Feds To Name Likely Cause of Kobe Bryant Helicopter Crash
It’s been over a year since the tragic death of Kobe Bryant, his daughter Gianna and eight others in a helicopter crash. Rumors and finger-pointing over the cause of the tragedy have circulated, but federal safety officials announced the probable cause of the crash today.
The helicopter crashed in Calabasas, California, while en route from John Wayne Airport to Camarillo Airport in thick fog, killing all nine passengers on board. The autopsy showed no drugs or alcohol in the pilot’s system, and that all nine people most likely died on impact or very soon after.
According to the Los Angeles County Medical Examiner- Coroner’s report, all nine people died of blunt trauma and all were ruled accidents. The reports also show how brutal the crash was, describing broken bones, dismembered body parts, and a stench of fuel on what remained of clothing that burned.
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The National Transportation Safety Board said there was no sign of mechanical failure, and it was ruled an accident.
In a meeting Feb. 9, the National Transportation Safety Board investigators described the crash as preventable, the pilot as experienced, and his employer as a generally safe charter operation.
The board said the pilot “pushed the limits” of flying in bad weather, and abandoned his training when he got caught in the fog.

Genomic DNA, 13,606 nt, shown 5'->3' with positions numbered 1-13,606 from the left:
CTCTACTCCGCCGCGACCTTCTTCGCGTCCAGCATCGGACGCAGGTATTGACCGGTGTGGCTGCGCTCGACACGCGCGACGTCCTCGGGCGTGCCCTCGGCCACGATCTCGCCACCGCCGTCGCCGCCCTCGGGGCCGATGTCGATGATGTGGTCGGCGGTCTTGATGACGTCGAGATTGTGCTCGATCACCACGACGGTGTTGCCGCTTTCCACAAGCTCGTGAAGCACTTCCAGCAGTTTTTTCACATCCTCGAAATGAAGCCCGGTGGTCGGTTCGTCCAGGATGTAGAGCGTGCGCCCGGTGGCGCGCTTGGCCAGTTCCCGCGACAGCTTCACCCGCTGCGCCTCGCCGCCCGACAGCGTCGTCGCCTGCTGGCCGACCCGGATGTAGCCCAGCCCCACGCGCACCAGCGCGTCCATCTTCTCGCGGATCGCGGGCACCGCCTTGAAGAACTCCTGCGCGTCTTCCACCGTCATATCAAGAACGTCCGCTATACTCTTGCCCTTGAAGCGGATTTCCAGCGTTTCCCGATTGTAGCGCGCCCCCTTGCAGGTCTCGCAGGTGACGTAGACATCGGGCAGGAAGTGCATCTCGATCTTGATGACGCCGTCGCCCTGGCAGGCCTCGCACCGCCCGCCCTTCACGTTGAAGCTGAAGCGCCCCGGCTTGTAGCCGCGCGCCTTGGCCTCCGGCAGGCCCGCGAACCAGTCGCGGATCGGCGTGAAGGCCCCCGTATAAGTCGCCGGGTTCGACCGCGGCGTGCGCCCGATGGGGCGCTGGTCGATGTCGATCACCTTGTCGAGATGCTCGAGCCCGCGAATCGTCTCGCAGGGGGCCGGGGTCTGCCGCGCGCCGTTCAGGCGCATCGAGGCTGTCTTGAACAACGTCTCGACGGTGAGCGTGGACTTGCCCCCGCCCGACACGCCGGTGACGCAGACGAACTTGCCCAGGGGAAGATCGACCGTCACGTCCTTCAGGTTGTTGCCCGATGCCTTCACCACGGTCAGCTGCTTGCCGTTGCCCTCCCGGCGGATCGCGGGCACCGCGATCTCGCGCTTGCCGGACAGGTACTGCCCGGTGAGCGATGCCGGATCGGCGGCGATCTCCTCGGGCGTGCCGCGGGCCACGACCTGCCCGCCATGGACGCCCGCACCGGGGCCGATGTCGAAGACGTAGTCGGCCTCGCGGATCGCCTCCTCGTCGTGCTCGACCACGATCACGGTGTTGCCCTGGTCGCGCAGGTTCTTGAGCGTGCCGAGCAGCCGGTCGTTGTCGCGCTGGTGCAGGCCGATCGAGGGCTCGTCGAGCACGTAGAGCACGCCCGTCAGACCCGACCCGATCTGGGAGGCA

“Even good pilots can end up in bad situations,” said NTSB Chairman Robert Sumwalt.
Sunwalt said the pilot could have landed the plane at the closest airport which was less than 12 miles away, or even in a parking lot “all the way up to the point where [the pilot] entered the clouds.”
The board recommended federal policy changes to prevent further devastating crashes like this one. They recommend black boxes, which are the flight data recorders and cockpit voice recorders. They also recommend further pilot training to avoid flying directly into clouds.
The NTSB has no enforcement powers, but is a federal agency that investigates crashes. Upon their investigation, they have submitted suggestions to the Federal Aviation Administration.
The FAA said it “takes NTSB recommendations very seriously and will respond preliminarily to them within 90 days.”
On Jan. 26, 2020, people around the world mourned the death of legendary basketball star Kobe Bryant and Gianna. Bryant was flying in a helicopter to a basketball game at Bryant’s Mamba Sports Academy, in Newbury Park. He was scheduled to coach the game, and his daughter Gianna was on the team.
Other passengers on the flight included John Altobelli, his wife Keri and daughter Alyssa, Christina Mauser, Sarah Chester and daughter Payton Chester and pilot Ara Zobayan.
The crash sparked multiple lawsuits and countersuits.
Vanessa Bryant sued Zobayan and companies that owned and operated the helicopter for negligence and the wrongful deaths of her husband and daughter. She said Island Express Helicopters Inc. did not “properly train” Zobayan, ultimately leading to the death of Kobe and Gianna.
She said flying in the fog was negligent and careless and the flight should’ve been aborted.
Multiple family members of other victims sued the helicopter companies, but Bryant was the only one to sue Zobayan.
Island Express Helicopters Inc. said the crash was “an act of God” it couldn’t control, denying responsibility.